Sex Pistols, The Hulk and Zombies: Paintings of Frank Buffalo Hyde

Artist - Frank Buffalo Hyde. Photo Courtesy Cathy Notarnicola. / Zombie Nation, 2016, acrylic on canvas. Artist - Frank Buffalo Hyde.

Sex Pistols, The Hulk and Zombies: Paintings of Frank Buffalo Hyde.

Museum of Indian Art and Culture features Onondaga and Nez Perce Artist, Frank Buffalo Hyde at ‘I-Witness Culture’ Exhibit.

Artist - Frank Buffalo Hyde. Photo Alex Jacobs / Frank Buffalo Hyde, 2017, digital print installation.

Frank Buffalo Hyde (Onondaga/Nez Perce) has a lot to say about digital technology, social media and how Native Culture exploits its use but he communicates with paint and brush. It’s all on display at the Museum of Indian Art and Culture in Santa Fe in an exhibit titled “I-Witness Culture” that opened on February 3.

Hyde believes it is the artist’s responsibility to represent the times in which they live. He feels it’s his job to document the times beyond the composition and his tools are satire and pointed allegorical commentary on society.

Hyde admits to a punk rock sensibility, it’s a place from where he views pop and mainstream culture. He is constantly undermining the establishment and his subversive attitude shows in street art techniques but he is trained in fine art sensibilities.

Artist - Frank Buffalo Hyde. Photo Courtesy Cathy Notarnicola / Hulk vs Hydra, 2015, acrylic on canvas. Artist – Frank Buffalo Hyde.

Says Hyde in a statement,“The act of putting a brush on canvas is exactly the opposite of the cyber reality on the Internet. It is a visceral experience. For me painting is very romantic and noble.”

Frank Buffalo Hyde was born in Santa Fe in 1974, the son of famous Nez Perce sculptor Doug Hyde and Ann Homer, Onondaga Beaver Clan, and then he grew up with his mother’s family at Onondaga Nation, right next to the Onondaga buffalo herd.

His parents, aunts and uncles, attended the Institute of American Indian Arts in Santa Fe and so he represents that era and heritage very well. He is married to IAIA alumna Courtney Leonard (Shinnecock) and they run Studio Central in the Rail-yard district in Santa Fe.

There are many artists of mixed tribal lineage from IAIA going back to the 60’s up to the present day. Like many southwestern artists, Frank Buffalo grew up around Santa Fe galleries and Indian Market and has been showing his art since he was a teenager and has been a presence in town and on the Internet for 20 years.

Artist - Frank Buffalo Hyde. Photo Courtesy Cathy Notarnicola. / Hopi Pyramid, 2016, acrylic on canvas. Artist – Frank Buffalo Hyde.

Frank Buffalo Hyde has defined himself as a Native American without being a stereotype and dealing with what he calls the “fragmented contemporary life” of a Native U.S. citizen. He works, “in that space between where popular culture labelled us and what Native Americans really are.”

“We are sharing information at rate that has never been possible before. Today’s Native artists use technology as a tool of Indigenous activism, a means to document, and a form of validation.” says Hyde in his statement. “Technology has brought change to our social construct, at the expense of the grace of experience and the intimacy of being in the moment. We don’t witness anything first hand anymore, it’s all through a digital filter. We are losing our ability to relate to each other, to be humane to each other.”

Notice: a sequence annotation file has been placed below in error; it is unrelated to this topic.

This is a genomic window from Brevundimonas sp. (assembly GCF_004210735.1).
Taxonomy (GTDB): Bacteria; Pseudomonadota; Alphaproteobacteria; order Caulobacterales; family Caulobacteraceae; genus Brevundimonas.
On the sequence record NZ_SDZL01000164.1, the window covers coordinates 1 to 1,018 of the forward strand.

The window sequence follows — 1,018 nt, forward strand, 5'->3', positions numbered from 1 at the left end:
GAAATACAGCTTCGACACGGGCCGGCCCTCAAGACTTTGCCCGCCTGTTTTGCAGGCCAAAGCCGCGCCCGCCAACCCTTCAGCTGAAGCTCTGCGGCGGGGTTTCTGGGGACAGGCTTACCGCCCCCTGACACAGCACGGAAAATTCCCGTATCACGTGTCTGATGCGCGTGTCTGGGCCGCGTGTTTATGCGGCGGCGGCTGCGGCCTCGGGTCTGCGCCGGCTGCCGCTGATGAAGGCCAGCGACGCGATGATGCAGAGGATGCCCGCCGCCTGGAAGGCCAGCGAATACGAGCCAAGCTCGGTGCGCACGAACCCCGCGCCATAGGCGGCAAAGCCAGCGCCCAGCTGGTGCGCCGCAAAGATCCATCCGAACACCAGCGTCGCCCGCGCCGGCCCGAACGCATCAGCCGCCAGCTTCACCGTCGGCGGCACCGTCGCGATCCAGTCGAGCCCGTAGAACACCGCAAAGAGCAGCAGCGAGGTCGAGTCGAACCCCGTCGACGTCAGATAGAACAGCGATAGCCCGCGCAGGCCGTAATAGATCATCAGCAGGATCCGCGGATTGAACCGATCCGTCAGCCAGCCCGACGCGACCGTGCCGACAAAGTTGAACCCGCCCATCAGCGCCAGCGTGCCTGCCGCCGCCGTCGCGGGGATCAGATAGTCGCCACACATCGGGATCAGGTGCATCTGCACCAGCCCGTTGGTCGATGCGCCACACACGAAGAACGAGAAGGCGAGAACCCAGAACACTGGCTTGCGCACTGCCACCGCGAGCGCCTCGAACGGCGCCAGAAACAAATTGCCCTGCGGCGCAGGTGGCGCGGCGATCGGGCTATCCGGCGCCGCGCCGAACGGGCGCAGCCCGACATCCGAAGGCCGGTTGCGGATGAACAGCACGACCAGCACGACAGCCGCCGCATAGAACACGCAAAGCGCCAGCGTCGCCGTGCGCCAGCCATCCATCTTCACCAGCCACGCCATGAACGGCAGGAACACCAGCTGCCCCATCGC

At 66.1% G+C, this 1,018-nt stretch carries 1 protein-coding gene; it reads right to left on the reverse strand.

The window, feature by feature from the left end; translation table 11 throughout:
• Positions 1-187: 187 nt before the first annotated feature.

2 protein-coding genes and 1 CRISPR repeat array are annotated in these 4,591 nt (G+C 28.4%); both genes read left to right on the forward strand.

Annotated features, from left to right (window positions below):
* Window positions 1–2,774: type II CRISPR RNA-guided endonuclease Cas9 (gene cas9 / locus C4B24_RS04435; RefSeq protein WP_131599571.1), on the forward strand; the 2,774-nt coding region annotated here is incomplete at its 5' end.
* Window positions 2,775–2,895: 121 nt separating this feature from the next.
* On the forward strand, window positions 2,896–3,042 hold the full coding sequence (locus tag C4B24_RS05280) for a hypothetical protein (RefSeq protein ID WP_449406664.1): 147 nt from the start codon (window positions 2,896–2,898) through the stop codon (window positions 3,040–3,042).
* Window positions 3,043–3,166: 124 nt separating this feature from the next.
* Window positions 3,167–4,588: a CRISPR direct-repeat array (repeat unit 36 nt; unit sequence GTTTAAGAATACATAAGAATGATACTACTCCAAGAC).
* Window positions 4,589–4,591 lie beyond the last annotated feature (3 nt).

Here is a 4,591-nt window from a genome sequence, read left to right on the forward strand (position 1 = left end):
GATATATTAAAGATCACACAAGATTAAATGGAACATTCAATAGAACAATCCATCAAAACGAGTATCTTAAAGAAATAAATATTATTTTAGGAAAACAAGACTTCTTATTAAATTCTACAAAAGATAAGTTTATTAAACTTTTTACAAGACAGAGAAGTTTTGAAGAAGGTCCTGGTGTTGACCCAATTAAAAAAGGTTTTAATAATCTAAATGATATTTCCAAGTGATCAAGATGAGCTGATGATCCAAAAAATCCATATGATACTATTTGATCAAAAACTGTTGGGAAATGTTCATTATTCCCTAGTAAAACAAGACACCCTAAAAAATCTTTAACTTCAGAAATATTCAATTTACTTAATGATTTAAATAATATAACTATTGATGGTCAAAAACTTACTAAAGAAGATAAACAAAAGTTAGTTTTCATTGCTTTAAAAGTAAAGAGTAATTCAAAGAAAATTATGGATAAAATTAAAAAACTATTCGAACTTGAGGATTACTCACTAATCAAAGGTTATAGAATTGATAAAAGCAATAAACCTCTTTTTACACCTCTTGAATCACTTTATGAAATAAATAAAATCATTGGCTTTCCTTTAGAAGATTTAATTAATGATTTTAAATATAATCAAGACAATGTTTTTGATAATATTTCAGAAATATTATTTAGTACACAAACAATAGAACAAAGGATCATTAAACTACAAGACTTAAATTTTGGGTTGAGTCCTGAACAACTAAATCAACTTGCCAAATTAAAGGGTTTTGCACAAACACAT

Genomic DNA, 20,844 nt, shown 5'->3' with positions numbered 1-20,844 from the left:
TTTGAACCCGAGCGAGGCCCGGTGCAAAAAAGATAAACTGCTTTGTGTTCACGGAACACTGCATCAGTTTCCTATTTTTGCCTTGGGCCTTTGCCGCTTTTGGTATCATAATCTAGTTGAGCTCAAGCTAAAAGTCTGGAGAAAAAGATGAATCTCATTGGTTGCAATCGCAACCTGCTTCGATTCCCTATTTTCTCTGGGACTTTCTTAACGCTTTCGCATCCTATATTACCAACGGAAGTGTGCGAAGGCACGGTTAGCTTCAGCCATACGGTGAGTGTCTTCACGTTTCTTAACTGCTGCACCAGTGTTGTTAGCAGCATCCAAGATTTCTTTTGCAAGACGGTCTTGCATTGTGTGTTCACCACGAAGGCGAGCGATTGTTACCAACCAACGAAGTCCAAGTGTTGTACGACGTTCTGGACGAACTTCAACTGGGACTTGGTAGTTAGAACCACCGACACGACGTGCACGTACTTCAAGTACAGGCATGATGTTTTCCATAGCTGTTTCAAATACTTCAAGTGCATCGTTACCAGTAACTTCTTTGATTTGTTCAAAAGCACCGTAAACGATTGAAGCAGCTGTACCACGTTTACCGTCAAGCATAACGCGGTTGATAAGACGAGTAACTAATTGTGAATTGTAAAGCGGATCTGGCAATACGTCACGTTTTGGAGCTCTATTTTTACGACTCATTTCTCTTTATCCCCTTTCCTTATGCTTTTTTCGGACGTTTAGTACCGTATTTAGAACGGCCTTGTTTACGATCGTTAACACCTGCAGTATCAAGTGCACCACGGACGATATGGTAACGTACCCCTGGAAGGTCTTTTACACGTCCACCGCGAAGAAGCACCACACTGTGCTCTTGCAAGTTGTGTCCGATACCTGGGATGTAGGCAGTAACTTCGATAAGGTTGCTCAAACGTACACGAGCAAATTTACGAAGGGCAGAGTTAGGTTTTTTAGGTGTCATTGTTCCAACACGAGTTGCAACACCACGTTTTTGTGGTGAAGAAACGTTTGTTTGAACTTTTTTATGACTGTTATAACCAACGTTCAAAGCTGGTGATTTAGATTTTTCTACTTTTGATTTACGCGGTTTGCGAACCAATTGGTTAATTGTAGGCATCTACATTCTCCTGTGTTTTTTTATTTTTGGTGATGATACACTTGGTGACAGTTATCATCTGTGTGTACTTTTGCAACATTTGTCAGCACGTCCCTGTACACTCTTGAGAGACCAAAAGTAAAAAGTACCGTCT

Artist - Frank Buffalo Hyde. Photo Courtesy Cathy Notarnicola. / Smells Like Teen Spirit, 2016, acrylic on canvas. Artist – Frank Buffalo Hyde.

In “I-Witness Culture,” Frank Buffalo Hyde divides his contemporary narrative into three sections, “Paranormal: The Truth is Out There”, as in Cryptozoology, the study of folklore, the extinct and unknown, where Indians seem to fit right in with Bigfoot, zombies and aliens; “Selfie Skndns”, meaning the digital age where if you don’t record it on social media it doesn’t exist; and “In-Appropriate.”

Buffalo Burger Study, 2014, acrylic on canvas. Artist – Frank Buffalo Hyde. Photo Courtesy Cathy Notarnicola

Hyde says, “In a nation obsessed with sameness – afraid of difference – popular culture homogenizes indigenous cultures, “honoring” us with fashion lines, misogynistic music videos, or offensive mascots and Halloween costumes.”

Today, these stereotypes and romantic notions are irrelevant as a new generation of Native American artists uses social media to let the world know who they are. Today, we are the observers, as well as the observed. We are here, we are educated, and we define Indian art.”

Cathy Notarnicola / Buffalo Dancers (Study), 2016, acrylic on canvas.

Artist - Frank Buffalo Hyde. Photo Courtesy Cathy Notarnicola. / A Tribe Called Redcoats, 2016, acrylic on canvas. Artist – Frank Buffalo Hyde.

A Tribe Called Redcoats, 2016, acrylic on canvas. Artist – Frank Buffalo Hyde.

“This is life at the beginning of the 21st century. Information is instantaneous. Attention spans have shrunk. If you can’t get someone attention in 5 seconds, you’re not going to at all. I draw from the collective unconsciousness… images from advertisement, movies, television, music and politics.”

“Overlapping imagery to mimic the way the mind holds information: non linear and without separation. I don’t need permission to make what I make. Never have…no artist should. Hold on to the light we have ALL created. We live in interesting times…and it’s going to take all of our voices. Don’t wait for approval. Don’t wait for permission. Do what you do! You are already valid. It’s your birthright!”

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